‘Freeheld’ Will Cost You Some Tears


When detective Laurel Hester (Julianne Moore) is diagnosed with terminal cancer, she discovers that the law won’t allow her domestic partner Stacie Andree (Ellen Page) to receive her pension benefits just because they are a same-sex couple. Based on a true story, the film documents Hester’s fight for justice. And judging from the trailer alone, it would be wise to pack some tissues.

Freeheld opens at Kahala Theatre Oct. 16.

JAIMIE: I absolutely want to watch this. Except I won’t. Because I have not cried in a movie for a very long time, and I would hate to break that streak. So, I guess I will just watch it, alone, in my room, where no one will ever know if I really cried or not.

CHRISTINA: Yeah, it looks like if you see this, you will pretty much be agreeing to cry before you walk into the theater. I don’t remember hearing about this case, but I was really surprised to find out that it was only in 2005. One, because it’s ridiculous that there were no rights for domestic partners prior to then. And two, Julianne Moore’s Farrah Fawcett hair.

PAIGE: The recent trend of Julianne Moore hooking up with way-younger co-stars in films has officially gotten weirder for me, as I saw her somehow beat out Scarlett Johansson for Joseph Gordon-Levitt’s porn-addicted love in Don Jon, inexplicably win Alexander Skarsgaard’s love for a short time in What Maisie Knew and now here she is with Ellen Page, who looks 15. I can’t. I cannot even. I mean, if we’re talking old ladies who should have major game, Helen Mirren should win them all.

NICOLE: It’s because she’s young at heart, Paige! She’s still beautiful (even sans makeup and sickly looking in the trailer).

CHRISTINA: I agree Julianne Moore is beautiful. Although, yeah, Ellen Page absolutely still looks 15. But Moore looks really good for her age, which I am assuming, because I am not sure what her age even is. But I also think it looks like they make a cute couple.

PAIGE: I’m the only Julianne Moore hater here, I see. I just can’t warm up to her in films. She’s a good actress, but I just derive no joy seeing her act.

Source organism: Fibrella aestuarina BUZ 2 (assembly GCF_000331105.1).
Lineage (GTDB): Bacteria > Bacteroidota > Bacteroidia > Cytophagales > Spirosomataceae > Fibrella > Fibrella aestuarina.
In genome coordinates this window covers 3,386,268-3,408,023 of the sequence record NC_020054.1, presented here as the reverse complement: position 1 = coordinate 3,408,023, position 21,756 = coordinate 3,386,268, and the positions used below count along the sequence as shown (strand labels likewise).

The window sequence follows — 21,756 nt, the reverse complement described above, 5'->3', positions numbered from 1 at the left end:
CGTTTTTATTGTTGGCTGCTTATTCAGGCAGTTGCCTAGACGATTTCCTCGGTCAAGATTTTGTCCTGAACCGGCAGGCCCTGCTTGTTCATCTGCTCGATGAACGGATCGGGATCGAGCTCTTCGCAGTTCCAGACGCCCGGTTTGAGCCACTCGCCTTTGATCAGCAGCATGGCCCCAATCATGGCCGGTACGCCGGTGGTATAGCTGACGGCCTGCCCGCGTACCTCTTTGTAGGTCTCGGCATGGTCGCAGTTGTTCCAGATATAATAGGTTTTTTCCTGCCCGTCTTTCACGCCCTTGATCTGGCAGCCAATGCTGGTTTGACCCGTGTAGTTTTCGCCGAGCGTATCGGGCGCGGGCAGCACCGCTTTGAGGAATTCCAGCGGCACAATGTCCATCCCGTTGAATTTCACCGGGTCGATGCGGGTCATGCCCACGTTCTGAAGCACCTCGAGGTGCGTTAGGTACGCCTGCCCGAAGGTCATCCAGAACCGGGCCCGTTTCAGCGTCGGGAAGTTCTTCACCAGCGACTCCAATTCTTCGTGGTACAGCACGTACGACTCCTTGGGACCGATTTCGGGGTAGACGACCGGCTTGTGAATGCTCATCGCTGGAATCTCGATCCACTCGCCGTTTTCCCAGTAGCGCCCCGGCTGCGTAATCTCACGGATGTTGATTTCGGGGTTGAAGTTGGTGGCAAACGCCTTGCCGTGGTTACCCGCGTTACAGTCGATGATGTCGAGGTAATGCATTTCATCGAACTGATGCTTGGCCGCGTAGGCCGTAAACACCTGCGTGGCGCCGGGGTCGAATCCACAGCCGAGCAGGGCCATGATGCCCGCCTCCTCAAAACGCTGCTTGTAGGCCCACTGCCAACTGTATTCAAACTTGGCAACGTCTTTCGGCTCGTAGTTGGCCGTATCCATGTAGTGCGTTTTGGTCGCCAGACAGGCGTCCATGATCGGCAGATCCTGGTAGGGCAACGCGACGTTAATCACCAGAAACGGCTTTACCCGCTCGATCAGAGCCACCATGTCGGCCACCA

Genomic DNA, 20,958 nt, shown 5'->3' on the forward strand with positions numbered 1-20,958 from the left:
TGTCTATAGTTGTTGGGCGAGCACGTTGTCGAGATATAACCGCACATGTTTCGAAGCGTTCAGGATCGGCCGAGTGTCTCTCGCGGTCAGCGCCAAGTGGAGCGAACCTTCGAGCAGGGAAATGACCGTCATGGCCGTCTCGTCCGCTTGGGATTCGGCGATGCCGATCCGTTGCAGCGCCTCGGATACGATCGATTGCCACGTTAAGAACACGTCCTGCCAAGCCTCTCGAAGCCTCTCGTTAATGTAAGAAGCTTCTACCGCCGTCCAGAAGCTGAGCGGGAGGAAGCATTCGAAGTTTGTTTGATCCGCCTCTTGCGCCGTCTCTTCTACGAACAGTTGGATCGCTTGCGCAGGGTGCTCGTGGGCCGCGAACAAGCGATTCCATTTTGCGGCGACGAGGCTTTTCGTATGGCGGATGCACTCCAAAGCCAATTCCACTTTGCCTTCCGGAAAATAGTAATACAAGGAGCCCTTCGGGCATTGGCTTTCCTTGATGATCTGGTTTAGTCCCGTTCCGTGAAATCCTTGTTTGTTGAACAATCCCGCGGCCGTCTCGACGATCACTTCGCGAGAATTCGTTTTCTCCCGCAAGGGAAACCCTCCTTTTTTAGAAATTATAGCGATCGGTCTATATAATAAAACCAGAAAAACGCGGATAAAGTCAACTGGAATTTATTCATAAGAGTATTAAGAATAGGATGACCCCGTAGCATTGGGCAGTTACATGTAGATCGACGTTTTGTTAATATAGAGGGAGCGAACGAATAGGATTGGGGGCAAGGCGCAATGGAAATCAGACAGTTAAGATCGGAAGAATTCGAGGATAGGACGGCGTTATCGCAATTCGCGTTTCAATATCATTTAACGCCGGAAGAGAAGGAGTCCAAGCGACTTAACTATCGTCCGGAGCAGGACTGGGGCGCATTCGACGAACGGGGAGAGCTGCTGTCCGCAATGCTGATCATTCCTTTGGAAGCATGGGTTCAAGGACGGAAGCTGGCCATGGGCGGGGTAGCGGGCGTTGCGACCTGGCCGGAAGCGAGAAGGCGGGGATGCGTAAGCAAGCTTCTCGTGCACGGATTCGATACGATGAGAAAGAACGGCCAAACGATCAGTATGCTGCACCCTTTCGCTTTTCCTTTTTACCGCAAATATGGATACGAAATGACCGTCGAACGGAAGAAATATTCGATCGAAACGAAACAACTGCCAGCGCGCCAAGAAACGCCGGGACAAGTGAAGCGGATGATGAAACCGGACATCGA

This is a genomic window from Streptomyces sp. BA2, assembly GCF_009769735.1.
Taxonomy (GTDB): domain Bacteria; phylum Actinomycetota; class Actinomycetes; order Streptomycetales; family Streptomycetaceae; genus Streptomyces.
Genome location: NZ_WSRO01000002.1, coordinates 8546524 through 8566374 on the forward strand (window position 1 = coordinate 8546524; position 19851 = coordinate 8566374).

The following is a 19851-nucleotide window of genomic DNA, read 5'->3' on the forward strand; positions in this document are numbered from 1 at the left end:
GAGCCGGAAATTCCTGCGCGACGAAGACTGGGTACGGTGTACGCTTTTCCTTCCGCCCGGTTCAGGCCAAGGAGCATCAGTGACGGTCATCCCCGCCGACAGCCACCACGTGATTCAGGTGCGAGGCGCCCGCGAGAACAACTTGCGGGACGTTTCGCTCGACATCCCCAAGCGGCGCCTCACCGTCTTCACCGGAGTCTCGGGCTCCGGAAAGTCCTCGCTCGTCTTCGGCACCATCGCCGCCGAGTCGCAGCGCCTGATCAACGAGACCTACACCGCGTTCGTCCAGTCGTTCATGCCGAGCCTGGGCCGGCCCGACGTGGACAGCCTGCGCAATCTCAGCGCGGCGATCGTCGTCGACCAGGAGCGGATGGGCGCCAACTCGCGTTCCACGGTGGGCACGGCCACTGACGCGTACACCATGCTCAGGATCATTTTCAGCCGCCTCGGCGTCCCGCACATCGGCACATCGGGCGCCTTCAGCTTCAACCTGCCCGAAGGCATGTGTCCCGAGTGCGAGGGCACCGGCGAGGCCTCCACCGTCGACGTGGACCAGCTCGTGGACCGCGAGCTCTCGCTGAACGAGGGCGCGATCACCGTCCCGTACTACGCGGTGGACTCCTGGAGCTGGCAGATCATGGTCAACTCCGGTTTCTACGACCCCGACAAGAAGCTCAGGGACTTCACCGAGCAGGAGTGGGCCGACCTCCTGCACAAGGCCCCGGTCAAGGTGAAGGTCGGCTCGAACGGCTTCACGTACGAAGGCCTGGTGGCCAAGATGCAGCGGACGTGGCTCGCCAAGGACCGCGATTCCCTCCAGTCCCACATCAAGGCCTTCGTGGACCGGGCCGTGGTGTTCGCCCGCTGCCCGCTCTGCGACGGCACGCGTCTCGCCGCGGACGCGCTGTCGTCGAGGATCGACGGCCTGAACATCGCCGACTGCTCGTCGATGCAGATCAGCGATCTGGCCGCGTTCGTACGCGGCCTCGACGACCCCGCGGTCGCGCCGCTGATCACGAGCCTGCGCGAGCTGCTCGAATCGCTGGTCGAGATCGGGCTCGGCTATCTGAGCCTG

CHRISTINA: Moore has had such an interesting career. She has been bad in some bad movies. But then she has also been really good in good ones. And lately, I feel like she’s been taking on her best roles yet. And I have always found Page to be really endearing.

NICOLE: I really admire Page for fighting for marriage equality.

PAIGE: All of these actors here are so famous for other things, I had a hard time buying all their small-town personae here. Was that General Zod talking with Michael Scott and that lawyer from The Good Wife? Yes it was. Surreal.

NICOLE: Steve Carrell, I cannot take him seriously. It’s too weird.

PAIGE: It looks very emotional, and I avoid movies where people have cancer or die tragically just to make me cry.

NICOLE: I love movies like this because it’s so real. Yes, it is sad. But you see how other people handle it and determine if that lines up with your own beliefs. I just can’t watch movies where pets die. That’s where I draw the line.

PAIGE: Sometimes manipulative and sad movies are nice, but in this case they’ve amped it up to over 9,000, and it actually seems almost unbearable in that sense.

JAIMIE: I find movies like this sometimes too heartbreaking to watch. In this case, it isn’t just a story of equal rights, but also of coming to terms with the death of someone you love. I cannot adult, guys. I absolutely cannot.